Rivian is one of the most exciting carmakers in the game, even if they are catching some flack lately. We know that Rivians are fast too. However, these electric pickup trucks are too smart to see just how quick they are on a dyno. Rivian has claimed some wild power specs, but no one can verify them. The Rivian R1T is too smart to have any fun.
How fast is the Rivian R1T?
Rivian set up the R1T with several electric motors that, when their powers combine, make 835 horsepower and 908 lb-ft of torque. There is no question that Rivian built a fast truck, but dynoing the R1T is proving to be nearly impossible.
According to The Drive, this video of an R1T on the dyno was posted by a dyno tester named Aaron O’Neil. The video clearly shows the Rivian struggling to get a full-force pull without the computer doing something to momentarily stop the flow of power.
Why would the Rivian R1T struggle on the dyno?
O’Neil claims power was cut during the test and that the Rivian lacks both a dyno mode and a way to defeat its collision control. The Drive mentions that the electric pickup truck’s safety systems were most likely the culprit. Those sensors are supposed to gauge throttle input and proximity to other obstacles. If there is no way to shut these features off, then it would make sense for the truck to behave like this.
How did the dyno run go?
The dyno run resulted in only 526 horsepower and 563 pound-feet—far below the factory’s claims. This is not to accuse Rivian of cooking numbers. It makes perfect sense that the R1T’s safety systems would interfere with full power delivery in this context.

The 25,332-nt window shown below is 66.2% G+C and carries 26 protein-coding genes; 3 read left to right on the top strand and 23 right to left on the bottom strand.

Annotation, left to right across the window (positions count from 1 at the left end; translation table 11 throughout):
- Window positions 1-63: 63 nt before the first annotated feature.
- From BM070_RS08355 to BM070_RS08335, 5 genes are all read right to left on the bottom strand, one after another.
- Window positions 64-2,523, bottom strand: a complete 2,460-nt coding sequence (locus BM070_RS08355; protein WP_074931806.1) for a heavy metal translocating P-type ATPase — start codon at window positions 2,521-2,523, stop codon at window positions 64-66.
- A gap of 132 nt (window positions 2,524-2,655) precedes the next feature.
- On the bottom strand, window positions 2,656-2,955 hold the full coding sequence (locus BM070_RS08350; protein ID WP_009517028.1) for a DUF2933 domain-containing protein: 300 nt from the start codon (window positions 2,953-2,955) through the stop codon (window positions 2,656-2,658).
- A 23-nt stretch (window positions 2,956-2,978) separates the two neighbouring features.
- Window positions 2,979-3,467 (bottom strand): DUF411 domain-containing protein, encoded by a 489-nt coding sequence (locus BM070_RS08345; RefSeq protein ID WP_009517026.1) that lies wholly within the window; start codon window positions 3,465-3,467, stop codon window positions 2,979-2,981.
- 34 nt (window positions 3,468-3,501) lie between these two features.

Tesla also used to have similar struggles with dyno runs. Tesla eventually gave its cars a dyno mode, limiting the safety systems and giving the “driver” full power. Of course, Rivian can, and may well, do the same thing in time. Considering the situation with production delays, I doubt we will see Rivian add much of anything before they catch up and get pricing figured out.
How does the Rivian R1T do in the real world?
While dynos continue to give Rivian a hard time, if anyone is looking for some confirmation of Rivian’s power, just check out the many real-world examples of Rivian’s claimed power figures.
Rivian has proven itself many times with multiple off-roading demonstrations, reviews, drag races, and much, much more. The Rivian R1T is the real deal; Of that, we are sure. However, the recent price jump makes some of these small annoyances hit a little different.
If the Rivian had a few quirks but still cost around $69,000, then I feel like that might change things. However, things being what they are, the Rivian will cost over $80,000 by 2024. That drastic price jump on a car still missing some practical features like dyno mode feels silly.
We still have a long way to go until then. Maybe we will be on to new issues by then.